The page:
Robyn Bennis: I’m the kind of reader who needs to connect to a character early, or I’m out. In fact, that’s about the only problem that can get me to put down a book before I’m finished. A book can be boring, predictable, queerphobic, or even commit that most heinous of sins, getting the science wrong, and I’ll usually power through it anyway. Just don’t give me characters I’m ambivalent about.

AA: Boredom is a turn off, in so many things. How have things changed for you from your earliest writing experience to being published?

RB: Well, it’s turned from absolute crap to worthy of a published novel with a glowing Kirkus review and a starred Library Journal review. I’m sure there were more subtle changes along the way, but if I went back to look for them in my old stuff, I might throw up.


AA: Letting sleeping dogs lie is the best policy, sometimes. What have been the most useful skills to learn in your journey as a writer?

RB: Realistic and honest self-critique is, by far, the hardest to learn and most useful skill I possess. Being able to look at a sentence, a scene, a chapter, and assess whether it’s working is invaluable. Being able to do it without worrying that my vanity or imposter syndrome is clouding my judgement is what brought my writing to the next level. Mind you, it took a couple decades to master.


AA: One slow day at a time. What story would you like to write but haven’t, yet?

RB: Holy crap, I could make a list of them so long it would crash the website, so I’ll limit this to the idea that’s been rattling around my brainpan the most over the past few months. I’d like to write a far-future space opera that hews as close as possible to our current understanding of physics. I’m sure other authors have done this, but I’m equally sure our current understanding of physics has changed since then. I want to explore what human society looks like in such a scenario. What kinds of people will go to the stars? What sorts of civilizations will they build out there?


AA: Doing so could be a wonderful groundwork of thought for actual exploration and growth. Do you get people recognizing you for The Guns Above?

RB: Thankfully, no. I’m naturally kind of a shy person, though my con friends may not always believe it. I’m happy to stay unrecognized for as long as possible.

AA: I think that will resonate strongly with many readers. If you weren’t a writer, what else would you be doing now?

RB: Let’s be honest, I’d probably be in jail.


AA: Sounds like another interview in the making right there! You’ve talked about how losing one job brought you so much closer to being a published writer. Anything else push you further along?

RB: I recently moved from Mountain View, CA to Madison, WI—stick with me here, this is going somewhere. In Mountain View, my writing had to take a back seat to biotech consulting, because that was the only way to pay the rent. In Madison, I’m a writer first and a biologist second. If people keep buying my books, I might even be able to keep that up.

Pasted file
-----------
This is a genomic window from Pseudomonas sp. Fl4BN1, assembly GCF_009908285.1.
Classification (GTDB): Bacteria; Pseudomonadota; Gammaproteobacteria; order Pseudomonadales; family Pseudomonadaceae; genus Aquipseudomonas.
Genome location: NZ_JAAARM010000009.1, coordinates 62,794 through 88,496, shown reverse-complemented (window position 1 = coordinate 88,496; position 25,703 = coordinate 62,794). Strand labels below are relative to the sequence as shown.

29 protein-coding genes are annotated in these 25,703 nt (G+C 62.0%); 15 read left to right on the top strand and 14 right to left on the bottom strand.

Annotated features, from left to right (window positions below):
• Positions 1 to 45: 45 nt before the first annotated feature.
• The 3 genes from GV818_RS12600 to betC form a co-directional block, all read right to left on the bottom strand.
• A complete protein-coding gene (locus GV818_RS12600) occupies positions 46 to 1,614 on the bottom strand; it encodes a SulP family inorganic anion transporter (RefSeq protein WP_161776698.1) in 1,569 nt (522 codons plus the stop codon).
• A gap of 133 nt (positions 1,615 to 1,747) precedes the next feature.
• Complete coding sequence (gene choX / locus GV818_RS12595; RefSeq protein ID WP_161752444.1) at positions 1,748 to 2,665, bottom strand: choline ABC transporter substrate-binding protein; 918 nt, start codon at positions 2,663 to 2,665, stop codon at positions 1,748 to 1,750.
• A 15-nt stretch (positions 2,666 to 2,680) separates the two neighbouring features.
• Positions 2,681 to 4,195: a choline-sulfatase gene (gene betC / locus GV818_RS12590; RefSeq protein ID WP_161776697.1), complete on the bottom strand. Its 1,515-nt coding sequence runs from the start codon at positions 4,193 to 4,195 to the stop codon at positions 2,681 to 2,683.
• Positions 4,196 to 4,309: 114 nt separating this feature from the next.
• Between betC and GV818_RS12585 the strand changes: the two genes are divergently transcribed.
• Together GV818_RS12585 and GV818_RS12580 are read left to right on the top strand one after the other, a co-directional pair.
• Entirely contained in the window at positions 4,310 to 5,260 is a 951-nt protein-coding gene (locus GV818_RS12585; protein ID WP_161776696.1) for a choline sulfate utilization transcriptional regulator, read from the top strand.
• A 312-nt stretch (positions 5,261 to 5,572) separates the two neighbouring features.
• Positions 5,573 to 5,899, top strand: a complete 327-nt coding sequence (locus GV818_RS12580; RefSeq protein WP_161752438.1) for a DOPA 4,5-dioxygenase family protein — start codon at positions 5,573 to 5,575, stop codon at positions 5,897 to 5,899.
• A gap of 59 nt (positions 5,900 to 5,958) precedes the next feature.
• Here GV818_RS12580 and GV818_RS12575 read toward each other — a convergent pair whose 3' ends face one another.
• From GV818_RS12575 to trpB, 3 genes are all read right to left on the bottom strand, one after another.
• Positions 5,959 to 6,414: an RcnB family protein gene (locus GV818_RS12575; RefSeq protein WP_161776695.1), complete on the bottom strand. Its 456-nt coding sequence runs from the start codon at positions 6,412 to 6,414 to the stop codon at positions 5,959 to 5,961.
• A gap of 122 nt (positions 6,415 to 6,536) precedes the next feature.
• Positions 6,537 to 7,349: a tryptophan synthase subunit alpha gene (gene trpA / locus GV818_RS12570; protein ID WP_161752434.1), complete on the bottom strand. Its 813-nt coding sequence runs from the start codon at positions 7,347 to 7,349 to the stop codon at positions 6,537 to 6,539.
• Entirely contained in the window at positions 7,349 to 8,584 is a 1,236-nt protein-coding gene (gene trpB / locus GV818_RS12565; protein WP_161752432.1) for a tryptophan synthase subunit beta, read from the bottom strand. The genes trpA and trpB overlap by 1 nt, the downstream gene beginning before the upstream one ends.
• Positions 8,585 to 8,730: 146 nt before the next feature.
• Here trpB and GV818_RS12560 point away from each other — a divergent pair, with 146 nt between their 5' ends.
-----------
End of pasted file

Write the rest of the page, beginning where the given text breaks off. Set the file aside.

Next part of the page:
AA: Aside from that writing and biology, what other interests fill your time?

RB: I’m pretty much living for my cat at the moment. His name is Dizzy, he’s lived with me for two months, he’s irredeemably weird, and I’d cut off my own arm to make him happy.


AA: Knowing cats, he’d probably begrudgingly accept your sacrifice. What is on your to-be read or watched pile right now?

RB: I’m slowly working my way through a re-watch of Star Trek: The Next Generation and the Friday the 13th movies. I’m a complicated person, okay? My to-be-read pile is far too long to list and is becoming a structural threat to the apartment, but it includes Binti by Nnedi Okorafor, Doomsday Book by Connie Williams, and The Serpent of Venice by Christopher Moore.


AA: I was just talking to someone about the dangerous sizes of to-be-read piles. Any people have influenced you and your writing?

RB: My mother certainly motivated me to not be like her. She was a biker chick who lived hard and ran from the cops as a reflex action. By all rights, she should have been friends with Hunter S. Thompson, but unfortunately they were aligned with competing biker gangs.

AA: And now an interview opportunity with your mom! What is the best advice you’ve been given?

RB: Regarding writing, it would have to be “don’t give up.” Regarding sports, commitments, and relationships, it’d be “always give up.”


AA: LOL! But, yeah. Any final thoughts to share with our readers

RB: No. They can make their own damn thoughts. I’m not sharing mine, and I’m tired of all these thought-moochers that feel entitled to them. It’s creeping socialism, if you ask me.


HA! Thanks, Robyn, for joining us for this interview and for apparently NOT sharing all of your thoughts.  We look forward to reading By Fire Above and the subsequent books!


Keep up to date with Robyn’s latest news on her website.

You can support Robyn and our community by getting your copy of The Guns Above here.

Published in: on March 28, 2018 at 6:53 pm  Comments (1)